The sights, sounds and smells of authentic Polynesian life are on offer at Papeete’s main market, the Marché de Papeete (Municipal Market). The indoor market hall is the commercial and social hub of Tahiti’s laid-back capital and the oldest surviving institution on the island.
The Marché de Papeete is spread over two floors, with the first floor devoted to fruits, vegetables, and fresh foods, and the upper level selling arts and handicrafts. The 19th-century market hall is also a landmark in its own right.
The market makes a popular inclusion on Papeete sightseeing tours, and visiting with a guide is a great way to gain insight into local life, culture, and cuisine. Walking or Segway tours often stop to take a peek en route to nearby attractions such as the Robert Wan Pearl Museum (Musée de la Perle) and Notre Dame Cathedral.
Things to Know Before You Go
- Some market vendors will accept cards, but it’s best to bring cash in local currency (French Polynesian francs).
- Plan at least an hour to explore the large market.
- The Marché de Papeete is accessible to wheelchair users, and an elevator takes shoppers between the two floors.
- The market’s small restaurants and cafés are popular spots for lunch.
How to Get There
Papeete is located on Tahiti’s northwest coast, and the market is right in the heart of the capital. It’s an easy 5-minute walk from the port and close to most of the town’s attractions, including the cathedral and the pearl museum.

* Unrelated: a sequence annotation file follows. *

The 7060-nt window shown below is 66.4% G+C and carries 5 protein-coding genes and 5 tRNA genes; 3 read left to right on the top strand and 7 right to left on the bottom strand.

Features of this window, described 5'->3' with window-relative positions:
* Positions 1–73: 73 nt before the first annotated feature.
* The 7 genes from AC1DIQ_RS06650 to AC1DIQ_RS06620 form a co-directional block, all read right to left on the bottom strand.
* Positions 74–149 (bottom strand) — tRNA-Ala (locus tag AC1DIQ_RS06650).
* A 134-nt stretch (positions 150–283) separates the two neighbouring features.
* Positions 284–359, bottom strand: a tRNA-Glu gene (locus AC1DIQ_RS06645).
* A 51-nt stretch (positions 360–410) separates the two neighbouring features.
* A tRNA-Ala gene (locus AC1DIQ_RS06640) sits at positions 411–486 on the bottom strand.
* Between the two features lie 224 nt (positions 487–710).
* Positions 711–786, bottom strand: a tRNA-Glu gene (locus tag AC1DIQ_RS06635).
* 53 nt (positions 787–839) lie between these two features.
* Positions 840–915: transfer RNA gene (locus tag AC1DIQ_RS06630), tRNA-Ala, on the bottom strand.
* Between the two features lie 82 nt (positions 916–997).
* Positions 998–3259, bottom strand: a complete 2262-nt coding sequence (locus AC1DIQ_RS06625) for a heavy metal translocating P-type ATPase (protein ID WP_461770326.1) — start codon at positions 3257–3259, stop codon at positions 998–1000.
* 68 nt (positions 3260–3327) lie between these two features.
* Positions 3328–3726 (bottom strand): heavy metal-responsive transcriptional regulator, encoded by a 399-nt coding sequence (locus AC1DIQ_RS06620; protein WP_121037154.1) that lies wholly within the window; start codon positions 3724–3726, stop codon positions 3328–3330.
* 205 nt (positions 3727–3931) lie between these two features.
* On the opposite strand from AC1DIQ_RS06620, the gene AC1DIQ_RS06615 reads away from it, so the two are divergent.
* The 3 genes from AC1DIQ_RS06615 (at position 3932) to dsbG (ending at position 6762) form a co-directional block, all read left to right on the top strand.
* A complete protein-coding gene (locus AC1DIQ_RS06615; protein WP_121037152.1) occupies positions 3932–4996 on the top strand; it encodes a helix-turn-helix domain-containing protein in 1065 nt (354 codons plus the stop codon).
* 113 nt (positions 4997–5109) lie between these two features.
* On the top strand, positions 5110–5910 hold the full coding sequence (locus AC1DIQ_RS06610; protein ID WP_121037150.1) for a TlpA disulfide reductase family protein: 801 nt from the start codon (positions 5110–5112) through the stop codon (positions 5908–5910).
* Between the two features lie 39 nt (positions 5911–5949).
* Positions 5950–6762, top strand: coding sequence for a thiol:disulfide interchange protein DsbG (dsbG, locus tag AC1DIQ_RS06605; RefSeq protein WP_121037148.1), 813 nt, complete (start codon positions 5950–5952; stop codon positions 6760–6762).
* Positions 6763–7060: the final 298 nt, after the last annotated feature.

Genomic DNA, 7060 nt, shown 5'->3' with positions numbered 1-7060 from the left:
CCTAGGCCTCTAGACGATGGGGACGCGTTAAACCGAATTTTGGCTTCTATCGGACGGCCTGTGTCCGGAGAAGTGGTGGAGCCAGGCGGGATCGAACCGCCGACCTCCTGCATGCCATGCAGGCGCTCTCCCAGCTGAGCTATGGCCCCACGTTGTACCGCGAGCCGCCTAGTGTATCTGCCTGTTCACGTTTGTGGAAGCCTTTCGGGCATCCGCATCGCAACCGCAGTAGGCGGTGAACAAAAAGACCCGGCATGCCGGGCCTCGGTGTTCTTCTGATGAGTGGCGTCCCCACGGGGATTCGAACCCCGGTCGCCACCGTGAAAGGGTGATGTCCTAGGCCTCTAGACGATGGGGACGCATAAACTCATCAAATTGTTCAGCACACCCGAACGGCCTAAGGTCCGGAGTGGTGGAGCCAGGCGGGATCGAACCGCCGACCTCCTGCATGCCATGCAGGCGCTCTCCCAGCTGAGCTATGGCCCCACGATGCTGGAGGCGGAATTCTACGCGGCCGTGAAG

When to Get There
The market is held daily from early morning to late afternoon. For fresh food, get there early for the best selection, or arrive at lunchtime to dine at one of the restaurants. The Sunday market is held in the early morning, from 3am to 9am, and only the food stalls are open then.
Shopping at Marché de Papeete
Artisans come from all over the island to sell traditional handicrafts at the market, and there are plenty of options for well-priced souvenirs. Top buys include baskets, hats, and other woven goods; Tifaifai art and quilts; Marquesan wood carvings; pareos (brightly colored sarongs); and black pearl jewelry. Look out for cosmetics containing Monai oil too, a local blend of coconut and tiare flowers. Downstairs, the huge range of produce includes meats, fish, tropical fruits, vegetables, exotic herbs, and fresh flowers.